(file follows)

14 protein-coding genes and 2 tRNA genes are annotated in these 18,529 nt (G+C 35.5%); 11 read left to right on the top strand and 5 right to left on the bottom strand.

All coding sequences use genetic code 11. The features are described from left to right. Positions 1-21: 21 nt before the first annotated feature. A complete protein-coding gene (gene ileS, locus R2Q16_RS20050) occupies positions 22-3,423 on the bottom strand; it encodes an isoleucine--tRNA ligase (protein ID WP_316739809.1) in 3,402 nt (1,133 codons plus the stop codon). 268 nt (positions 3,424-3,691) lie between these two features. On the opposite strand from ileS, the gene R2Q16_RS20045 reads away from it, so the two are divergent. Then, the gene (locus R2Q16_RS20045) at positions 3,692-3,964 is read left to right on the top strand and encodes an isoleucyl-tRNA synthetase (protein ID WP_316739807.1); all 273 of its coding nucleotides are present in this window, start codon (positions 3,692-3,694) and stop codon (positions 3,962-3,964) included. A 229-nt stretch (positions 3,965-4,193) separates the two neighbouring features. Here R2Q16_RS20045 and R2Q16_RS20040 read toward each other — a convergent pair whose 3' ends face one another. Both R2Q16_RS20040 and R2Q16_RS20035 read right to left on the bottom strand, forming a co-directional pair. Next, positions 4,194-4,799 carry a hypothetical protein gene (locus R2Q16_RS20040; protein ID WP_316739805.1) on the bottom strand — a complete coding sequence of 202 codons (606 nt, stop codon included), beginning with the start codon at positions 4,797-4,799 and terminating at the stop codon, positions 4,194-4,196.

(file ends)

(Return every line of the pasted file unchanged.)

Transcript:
14 protein-coding genes and 2 tRNA genes are annotated in these 18,529 nt (G+C 35.5%); 11 read left to right on the top strand and 5 right to left on the bottom strand.

All coding sequences use genetic code 11. The features are described from left to right. Positions 1-21: 21 nt before the first annotated feature. A complete protein-coding gene (gene ileS, locus R2Q16_RS20050) occupies positions 22-3,423 on the bottom strand; it encodes an isoleucine--tRNA ligase (protein ID WP_316739809.1) in 3,402 nt (1,133 codons plus the stop codon). 268 nt (positions 3,424-3,691) lie between these two features. On the opposite strand from ileS, the gene R2Q16_RS20045 reads away from it, so the two are divergent. Then, the gene (locus R2Q16_RS20045) at positions 3,692-3,964 is read left to right on the top strand and encodes an isoleucyl-tRNA synthetase (protein ID WP_316739807.1); all 273 of its coding nucleotides are present in this window, start codon (positions 3,692-3,694) and stop codon (positions 3,962-3,964) included. A 229-nt stretch (positions 3,965-4,193) separates the two neighbouring features. Here R2Q16_RS20045 and R2Q16_RS20040 read toward each other — a convergent pair whose 3' ends face one another. Both R2Q16_RS20040 and R2Q16_RS20035 read right to left on the bottom strand, forming a co-directional pair. Next, positions 4,194-4,799 carry a hypothetical protein gene (locus R2Q16_RS20040; protein ID WP_316739805.1) on the bottom strand — a complete coding sequence of 202 codons (606 nt, stop codon included), beginning with the start codon at positions 4,797-4,799 and terminating at the stop codon, positions 4,194-4,196.